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From "Lance Norskog (JIRA)" <j...@apache.org>
Subject [jira] Commented: (SOLR-2155) Geospatial search using geohash prefixes
Date Thu, 21 Oct 2010 03:34:43 GMT

    [ https://issues.apache.org/jira/browse/SOLR-2155?page=com.atlassian.jira.plugin.system.issuetabpanels:comment-tabpanel&focusedCommentId=12923300#action_12923300
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Lance Norskog commented on SOLR-2155:
-------------------------------------

You're right, this had no context! 

>From the [geohash site|http://geohash.org/site/tips.html]: _Geohashes offer properties
like arbitrary precision, similar prefixes for nearby positions, and the possibility of gradually
removing characters from the end of the code to reduce its size (and gradually lose precision)._

If you store geohashes in a bitwise format, you get the "N leading bits" trick: the Manhattan
distance between any two hashes is the length of the first N matching bits. The more matching
bits starting from the highest or "hemisphere" bit, the closer two points are.

You can use this to search bounding boxes to a given Level Of Detail (LOD) by only comparing
the first N bits (The LOD is of course a power of 2). 

The core problem with this bitwise comparison trick is that one zero crossing is in Greenwich,
in Greater London. The other is at the equator. So this bitwise search trick works in most
of the world, just not in London or at the Equator.Street mapping and "find the nearest X"
are major use cases for geo-search. So, we have an ultra-fast bounding box search *that blows
up in London*.  (Of course, not just London everything at Longitude 0.00.)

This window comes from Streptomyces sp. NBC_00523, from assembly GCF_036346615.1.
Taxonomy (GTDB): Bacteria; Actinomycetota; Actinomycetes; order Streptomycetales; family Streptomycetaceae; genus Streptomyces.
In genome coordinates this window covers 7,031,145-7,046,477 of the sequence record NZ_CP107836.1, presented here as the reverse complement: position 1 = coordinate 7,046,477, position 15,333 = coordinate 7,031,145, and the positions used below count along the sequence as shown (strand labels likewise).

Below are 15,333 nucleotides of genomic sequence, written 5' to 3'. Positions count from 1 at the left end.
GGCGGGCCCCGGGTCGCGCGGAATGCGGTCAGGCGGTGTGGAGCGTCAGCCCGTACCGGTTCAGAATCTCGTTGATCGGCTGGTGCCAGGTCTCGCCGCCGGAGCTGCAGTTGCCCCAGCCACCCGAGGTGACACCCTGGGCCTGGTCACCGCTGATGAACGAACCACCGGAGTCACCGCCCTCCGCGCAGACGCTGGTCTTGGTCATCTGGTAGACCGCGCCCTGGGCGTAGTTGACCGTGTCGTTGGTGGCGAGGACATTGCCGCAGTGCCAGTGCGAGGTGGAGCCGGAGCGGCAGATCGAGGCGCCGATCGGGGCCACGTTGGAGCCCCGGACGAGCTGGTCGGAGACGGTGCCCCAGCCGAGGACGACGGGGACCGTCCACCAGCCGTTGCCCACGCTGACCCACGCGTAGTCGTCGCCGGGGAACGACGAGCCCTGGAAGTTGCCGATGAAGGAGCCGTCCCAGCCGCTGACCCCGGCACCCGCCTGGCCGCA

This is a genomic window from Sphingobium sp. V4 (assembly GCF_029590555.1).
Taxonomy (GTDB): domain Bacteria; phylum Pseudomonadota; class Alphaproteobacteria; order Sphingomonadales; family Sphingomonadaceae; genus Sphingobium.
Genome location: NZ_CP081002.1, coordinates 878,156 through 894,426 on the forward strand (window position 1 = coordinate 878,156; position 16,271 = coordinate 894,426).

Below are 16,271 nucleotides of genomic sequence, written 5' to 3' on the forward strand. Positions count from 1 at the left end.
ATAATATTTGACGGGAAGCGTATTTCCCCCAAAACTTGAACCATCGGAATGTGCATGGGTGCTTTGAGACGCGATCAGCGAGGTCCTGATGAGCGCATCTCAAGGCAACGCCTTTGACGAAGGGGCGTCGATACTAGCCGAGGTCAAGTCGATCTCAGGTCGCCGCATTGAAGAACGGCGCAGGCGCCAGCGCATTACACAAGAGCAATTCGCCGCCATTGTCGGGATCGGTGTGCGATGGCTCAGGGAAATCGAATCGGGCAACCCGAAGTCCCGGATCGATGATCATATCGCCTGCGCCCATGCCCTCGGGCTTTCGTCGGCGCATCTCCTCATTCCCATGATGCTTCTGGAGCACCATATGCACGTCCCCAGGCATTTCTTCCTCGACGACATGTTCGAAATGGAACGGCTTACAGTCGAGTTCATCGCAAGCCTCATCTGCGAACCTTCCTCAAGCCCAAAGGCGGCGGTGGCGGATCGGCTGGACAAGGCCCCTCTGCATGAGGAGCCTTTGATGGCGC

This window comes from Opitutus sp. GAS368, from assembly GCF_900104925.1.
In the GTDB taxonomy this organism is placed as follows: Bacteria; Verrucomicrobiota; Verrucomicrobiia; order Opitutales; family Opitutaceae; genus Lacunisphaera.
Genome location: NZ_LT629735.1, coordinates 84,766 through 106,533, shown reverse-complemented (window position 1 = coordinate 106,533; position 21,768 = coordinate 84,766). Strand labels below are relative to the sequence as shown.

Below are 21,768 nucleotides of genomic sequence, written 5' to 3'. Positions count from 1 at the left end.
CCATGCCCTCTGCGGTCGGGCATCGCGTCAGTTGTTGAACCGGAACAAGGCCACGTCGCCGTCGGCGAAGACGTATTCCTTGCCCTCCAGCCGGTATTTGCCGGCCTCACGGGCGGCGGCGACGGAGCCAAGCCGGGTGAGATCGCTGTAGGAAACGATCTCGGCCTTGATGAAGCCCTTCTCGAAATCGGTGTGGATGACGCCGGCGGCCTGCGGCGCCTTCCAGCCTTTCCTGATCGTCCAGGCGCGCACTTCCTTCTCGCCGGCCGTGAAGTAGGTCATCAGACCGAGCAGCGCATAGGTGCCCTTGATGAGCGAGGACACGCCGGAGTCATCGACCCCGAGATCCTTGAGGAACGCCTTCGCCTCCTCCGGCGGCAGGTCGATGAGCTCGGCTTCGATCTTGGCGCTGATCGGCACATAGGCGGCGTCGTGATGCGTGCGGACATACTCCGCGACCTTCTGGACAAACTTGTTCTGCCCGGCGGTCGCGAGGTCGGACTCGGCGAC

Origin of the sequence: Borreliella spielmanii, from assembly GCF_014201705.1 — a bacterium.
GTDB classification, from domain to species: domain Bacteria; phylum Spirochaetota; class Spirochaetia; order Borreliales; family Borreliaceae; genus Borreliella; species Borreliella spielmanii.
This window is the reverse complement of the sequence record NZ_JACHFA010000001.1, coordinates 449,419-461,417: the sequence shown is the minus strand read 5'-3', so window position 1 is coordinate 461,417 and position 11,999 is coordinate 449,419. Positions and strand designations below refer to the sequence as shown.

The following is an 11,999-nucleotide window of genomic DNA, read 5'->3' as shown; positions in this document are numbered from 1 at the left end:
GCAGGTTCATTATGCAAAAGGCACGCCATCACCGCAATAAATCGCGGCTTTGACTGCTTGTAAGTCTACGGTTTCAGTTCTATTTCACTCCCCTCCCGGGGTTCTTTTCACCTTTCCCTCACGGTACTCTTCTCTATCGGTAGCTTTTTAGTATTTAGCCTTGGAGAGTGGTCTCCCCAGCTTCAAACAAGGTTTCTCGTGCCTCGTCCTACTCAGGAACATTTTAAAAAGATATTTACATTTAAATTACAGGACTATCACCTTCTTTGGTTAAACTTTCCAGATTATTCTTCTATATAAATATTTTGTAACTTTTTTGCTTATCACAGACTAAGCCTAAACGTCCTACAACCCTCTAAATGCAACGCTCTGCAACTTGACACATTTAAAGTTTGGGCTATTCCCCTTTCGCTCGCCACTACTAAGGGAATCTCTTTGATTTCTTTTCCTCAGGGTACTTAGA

The longitude above goes through Unalaska in an area with no roads, giving a zero crossing
that blows up in a sparsely inhabited area. Then, instead of the Equator, use the North Pole
as the zero crossing. The longitude passes through the island where there are no roads, and
there are no streets (yet) at the North Pole.  _Street mapping applications would work perfectly
well with a Rotated Geohash._ Thus, rotating the geohash gives a variable-LOD bitwise search
that always works and is very very fast.

Super-fast Manhattan distance search may not be an interesting goal any more, since CPUs are
so fast. So, rotating the basis of the Geohash is probably not worthwhile. Also, it would
generate loads of confused traffic on solr-user.

Does this help?


> Geospatial search using geohash prefixes
> ----------------------------------------
>
>                 Key: SOLR-2155
>                 URL: https://issues.apache.org/jira/browse/SOLR-2155
>             Project: Solr
>          Issue Type: Improvement
>            Reporter: David Smiley
>         Attachments: GeoHashPrefixFilter.patch
>
>
> There currently isn't a solution in Solr for doing geospatial filtering on documents
that have a variable number of points.  This scenario occurs when there is location extraction
(i.e. via a "gazateer") occurring on free text.  None, one, or many geospatial locations might
be extracted from any given document and users want to limit their search results to those
occurring in a user-specified area.
> I've implemented this by furthering the GeoHash based work in Lucene/Solr with a geohash
prefix based filter.  A geohash refers to a lat-lon box on the earth.  Each successive character
added further subdivides the box into a 4x8 (or 8x4 depending on the even/odd length of the
geohash) grid.  The first step in this scheme is figuring out which geohash grid squares cover
the user's search query.  I've added various extra methods to GeoHashUtils (and added tests)
to assist in this purpose.  The next step is an actual Lucene Filter, GeoHashPrefixFilter,
that uses these geohash prefixes in TermsEnum.seek() to skip to relevant grid squares in the
index.  Once a matching geohash grid is found, the points therein are compared against the
user's query to see if it matches.  I created an abstraction GeoShape extended by subclasses
named PointDistance... and CartesianBox.... to support different queried shapes so that the
filter need not care about these details.
> This work was presented at LuceneRevolution in Boston on October 8th.

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